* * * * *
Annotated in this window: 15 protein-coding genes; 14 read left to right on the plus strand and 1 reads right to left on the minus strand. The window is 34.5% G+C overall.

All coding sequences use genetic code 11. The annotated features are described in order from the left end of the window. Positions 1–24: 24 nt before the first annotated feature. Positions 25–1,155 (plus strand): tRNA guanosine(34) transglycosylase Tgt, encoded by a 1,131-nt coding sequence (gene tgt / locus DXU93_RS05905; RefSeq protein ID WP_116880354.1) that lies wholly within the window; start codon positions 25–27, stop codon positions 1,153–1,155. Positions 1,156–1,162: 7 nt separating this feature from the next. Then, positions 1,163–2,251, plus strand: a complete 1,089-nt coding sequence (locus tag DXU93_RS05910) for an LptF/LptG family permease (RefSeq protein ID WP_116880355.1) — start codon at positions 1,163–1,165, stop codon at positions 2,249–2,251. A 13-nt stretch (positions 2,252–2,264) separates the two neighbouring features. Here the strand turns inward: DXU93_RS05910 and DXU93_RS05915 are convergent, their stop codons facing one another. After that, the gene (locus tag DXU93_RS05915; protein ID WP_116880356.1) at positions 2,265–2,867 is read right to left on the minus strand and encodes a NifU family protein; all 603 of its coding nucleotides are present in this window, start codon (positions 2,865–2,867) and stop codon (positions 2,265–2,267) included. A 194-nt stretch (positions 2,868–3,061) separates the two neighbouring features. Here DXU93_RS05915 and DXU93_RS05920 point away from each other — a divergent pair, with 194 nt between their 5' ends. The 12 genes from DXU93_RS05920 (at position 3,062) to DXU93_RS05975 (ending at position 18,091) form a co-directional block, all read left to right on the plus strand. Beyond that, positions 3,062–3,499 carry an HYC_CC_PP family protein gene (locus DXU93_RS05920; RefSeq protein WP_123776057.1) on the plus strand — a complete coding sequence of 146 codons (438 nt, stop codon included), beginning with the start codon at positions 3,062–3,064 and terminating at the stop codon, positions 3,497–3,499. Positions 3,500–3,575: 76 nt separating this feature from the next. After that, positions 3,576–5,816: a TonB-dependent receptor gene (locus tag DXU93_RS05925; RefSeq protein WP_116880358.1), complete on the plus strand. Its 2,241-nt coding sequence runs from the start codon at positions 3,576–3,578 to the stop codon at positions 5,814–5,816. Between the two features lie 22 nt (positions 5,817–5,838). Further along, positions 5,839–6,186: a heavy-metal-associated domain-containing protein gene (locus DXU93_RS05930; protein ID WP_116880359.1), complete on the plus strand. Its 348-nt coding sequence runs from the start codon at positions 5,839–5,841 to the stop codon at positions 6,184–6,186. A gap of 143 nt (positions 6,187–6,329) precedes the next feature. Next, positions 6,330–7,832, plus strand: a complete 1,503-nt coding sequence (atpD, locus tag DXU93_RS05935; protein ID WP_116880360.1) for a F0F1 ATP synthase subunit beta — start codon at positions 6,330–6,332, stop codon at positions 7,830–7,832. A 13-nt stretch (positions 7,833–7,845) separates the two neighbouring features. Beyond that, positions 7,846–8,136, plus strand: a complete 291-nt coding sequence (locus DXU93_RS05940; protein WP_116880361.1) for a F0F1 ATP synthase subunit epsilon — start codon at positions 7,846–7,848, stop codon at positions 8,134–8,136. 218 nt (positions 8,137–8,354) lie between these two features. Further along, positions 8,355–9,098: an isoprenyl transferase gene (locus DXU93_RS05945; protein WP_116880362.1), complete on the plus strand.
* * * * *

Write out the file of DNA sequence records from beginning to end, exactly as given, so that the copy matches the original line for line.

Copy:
Annotated in this window: 15 protein-coding genes; 14 read left to right on the plus strand and 1 reads right to left on the minus strand. The window is 34.5% G+C overall.

All coding sequences use genetic code 11. The annotated features are described in order from the left end of the window. Positions 1–24: 24 nt before the first annotated feature. Positions 25–1,155 (plus strand): tRNA guanosine(34) transglycosylase Tgt, encoded by a 1,131-nt coding sequence (gene tgt / locus DXU93_RS05905; RefSeq protein ID WP_116880354.1) that lies wholly within the window; start codon positions 25–27, stop codon positions 1,153–1,155. Positions 1,156–1,162: 7 nt separating this feature from the next. Then, positions 1,163–2,251, plus strand: a complete 1,089-nt coding sequence (locus tag DXU93_RS05910) for an LptF/LptG family permease (RefSeq protein ID WP_116880355.1) — start codon at positions 1,163–1,165, stop codon at positions 2,249–2,251. A 13-nt stretch (positions 2,252–2,264) separates the two neighbouring features. Here the strand turns inward: DXU93_RS05910 and DXU93_RS05915 are convergent, their stop codons facing one another. After that, the gene (locus tag DXU93_RS05915; protein ID WP_116880356.1) at positions 2,265–2,867 is read right to left on the minus strand and encodes a NifU family protein; all 603 of its coding nucleotides are present in this window, start codon (positions 2,865–2,867) and stop codon (positions 2,265–2,267) included. A 194-nt stretch (positions 2,868–3,061) separates the two neighbouring features. Here DXU93_RS05915 and DXU93_RS05920 point away from each other — a divergent pair, with 194 nt between their 5' ends. The 12 genes from DXU93_RS05920 (at position 3,062) to DXU93_RS05975 (ending at position 18,091) form a co-directional block, all read left to right on the plus strand. Beyond that, positions 3,062–3,499 carry an HYC_CC_PP family protein gene (locus DXU93_RS05920; RefSeq protein WP_123776057.1) on the plus strand — a complete coding sequence of 146 codons (438 nt, stop codon included), beginning with the start codon at positions 3,062–3,064 and terminating at the stop codon, positions 3,497–3,499. Positions 3,500–3,575: 76 nt separating this feature from the next. After that, positions 3,576–5,816: a TonB-dependent receptor gene (locus tag DXU93_RS05925; RefSeq protein WP_116880358.1), complete on the plus strand. Its 2,241-nt coding sequence runs from the start codon at positions 3,576–3,578 to the stop codon at positions 5,814–5,816. Between the two features lie 22 nt (positions 5,817–5,838). Further along, positions 5,839–6,186: a heavy-metal-associated domain-containing protein gene (locus DXU93_RS05930; protein ID WP_116880359.1), complete on the plus strand. Its 348-nt coding sequence runs from the start codon at positions 5,839–5,841 to the stop codon at positions 6,184–6,186. A gap of 143 nt (positions 6,187–6,329) precedes the next feature. Next, positions 6,330–7,832, plus strand: a complete 1,503-nt coding sequence (atpD, locus tag DXU93_RS05935; protein ID WP_116880360.1) for a F0F1 ATP synthase subunit beta — start codon at positions 6,330–6,332, stop codon at positions 7,830–7,832. A 13-nt stretch (positions 7,833–7,845) separates the two neighbouring features. Beyond that, positions 7,846–8,136, plus strand: a complete 291-nt coding sequence (locus DXU93_RS05940; protein WP_116880361.1) for a F0F1 ATP synthase subunit epsilon — start codon at positions 7,846–7,848, stop codon at positions 8,134–8,136. 218 nt (positions 8,137–8,354) lie between these two features. Further along, positions 8,355–9,098: an isoprenyl transferase gene (locus DXU93_RS05945; protein WP_116880362.1), complete on the plus strand.